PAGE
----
As our Modern service just completed its first year of existence we have had the advantage or being VERY sensitive to the above mentioned challenges in the article… We are VERY careful in teaching the congregation the songs we sing, as well as providing friendly keys, constantly talking about engagement, and bringing one’s worship which leads to discussion about the personal disciple of preparing ones heart for worship, as well as many other factors.

    The greater challenge has been in our blended (more traditional service.) We are in the process of discipling the congregation beyond attendance as a consumer, to the place of being a member of the greater worship team (Body of Christ) and engaging as an active participant in the exaltation of our great an wonderful God.

  • One final comment: part of the reason congregational singing is in decline is because participatory singing as a social activity is in decline (in the culture as a whole). With the exception of overly enthusiastic college students (and some times high schoolers), folks just don’t get together to sing–when was the last time you were at a dinner party and you broke out in song together?

    In the distant past (pushing 100 years ago now), singing together socially was a thing. That’s been on the gradual decline for a long time now for a host of reasons (I primarily blame recorded music in general with Autotune carrying the worst of the burden).

    We see this refusal to sing publicly/socially played out on Sunday mornings and we try really hard to blame it on the things happening in the sanctuary (particularly the things we don’t like–for some of ya’ll it’s volume and lighting; for me, it’s any song with a choir and lots of harmony–I just don’t know how to follow along, so I typically drop out and do my best to mumble along).

    But there’s a huge social shift going on regarding music outside the church walls–it’s almost exclusively always a performance. We shouldn’t be surprised when folks bring that unconscious cultural baggage with them to our services.

  • !. The words have to be good
    2. Modern songs have bad words and bad melodies. Many are neither memorable nor singable.
    3. Old time classics like “Amazing grace” should never be tampered with just like you do not tamprer with Shakespeare.

  • When I was growing up, we went to church every Sunday (twice). With each hymn, my father, who had lost part of his hearing and was completely tone deaf, would sing every word at the top of his lungs…completely off key. I was embarrassed and one day I asked my mother, “Why does Daddy sing like that? Doesn’t he know it bothers people?” My mother, without looking up from her work, simply said, “Honey, he’s not singing for them.” Even as a kid, I got it. There’s really no excuse for non-participation in any portion of a worship service including the musical moments. God gave my father tone deafness and he gave it back 100%. Let’s not let lighting, loudness, or lethargy get in the way of what we’re in church for – to worship God with all our heart, all our soul, and all our mite.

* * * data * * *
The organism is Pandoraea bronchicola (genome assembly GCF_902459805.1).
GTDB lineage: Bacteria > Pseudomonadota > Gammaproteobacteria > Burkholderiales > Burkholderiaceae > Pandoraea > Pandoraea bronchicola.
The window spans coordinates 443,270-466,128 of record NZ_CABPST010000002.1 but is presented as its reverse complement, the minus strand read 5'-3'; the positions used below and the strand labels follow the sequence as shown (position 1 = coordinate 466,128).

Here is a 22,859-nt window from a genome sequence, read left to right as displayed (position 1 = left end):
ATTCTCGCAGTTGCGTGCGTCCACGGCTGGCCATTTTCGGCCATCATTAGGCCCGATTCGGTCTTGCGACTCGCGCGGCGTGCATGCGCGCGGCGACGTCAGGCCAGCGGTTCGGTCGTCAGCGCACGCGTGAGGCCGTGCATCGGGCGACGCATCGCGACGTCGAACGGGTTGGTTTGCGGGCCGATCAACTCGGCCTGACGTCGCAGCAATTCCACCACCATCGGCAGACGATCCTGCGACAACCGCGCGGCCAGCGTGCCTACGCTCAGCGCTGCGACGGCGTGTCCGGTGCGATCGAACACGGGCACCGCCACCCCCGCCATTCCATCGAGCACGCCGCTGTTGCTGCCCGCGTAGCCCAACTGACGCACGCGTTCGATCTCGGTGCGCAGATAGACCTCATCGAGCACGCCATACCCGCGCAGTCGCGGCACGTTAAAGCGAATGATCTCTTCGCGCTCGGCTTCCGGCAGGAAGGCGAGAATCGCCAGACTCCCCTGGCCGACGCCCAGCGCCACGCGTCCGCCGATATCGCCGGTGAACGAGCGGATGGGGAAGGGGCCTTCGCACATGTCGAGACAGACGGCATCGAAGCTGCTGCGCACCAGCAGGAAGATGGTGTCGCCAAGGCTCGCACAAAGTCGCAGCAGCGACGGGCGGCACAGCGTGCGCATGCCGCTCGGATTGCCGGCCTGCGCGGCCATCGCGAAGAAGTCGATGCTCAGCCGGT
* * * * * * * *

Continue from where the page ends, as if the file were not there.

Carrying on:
• Have you ever read W.A. Criswell’s autobiography, “Standing On the Promises”? It contains a photo that always makes me laugh. It shows Criswell sitting on the platform at FBC in Dallas with Billy Graham, and the two of them are sharing a hymnal. Graham’s mouth is wide open, obviously singing with gusto, and Criswell looks like he’s trying his best not to cringe. W.A. Criswell was musically inclined, but Billy Graham has never been able to carry a tune. Like you said, he wasn’t singing for them!

  • Jim Watson says on

    I don’t come at this issue from the point of view of the worship leader (or team) or the pastor. I look at this issue from the point of view of the person sitting in the pew.

    “Some church members do not prepare themselves for worship.” Certainly, there is an element of the congregation for which this is true. Many of those people do not know how to worship because of past bad experiences. Many of those people do not even know Jesus. The worship leader is supposed to help lead them into worship. And, the worship leader cannot use the lack of preparation of the individual as an excuse for not leading them. If hearts cannot be affected by the leading of worship, what is the point of leading worship? (Just an aside: Tempo is important, too. The music should start with slower songs with smaller range to warm the singing voices before picking up the pace and expanding the range.)

    “We don’t know the songs.” This much has always been true. If the worship team needs to practice the songs, how much more do the less musically inclined people need such practice?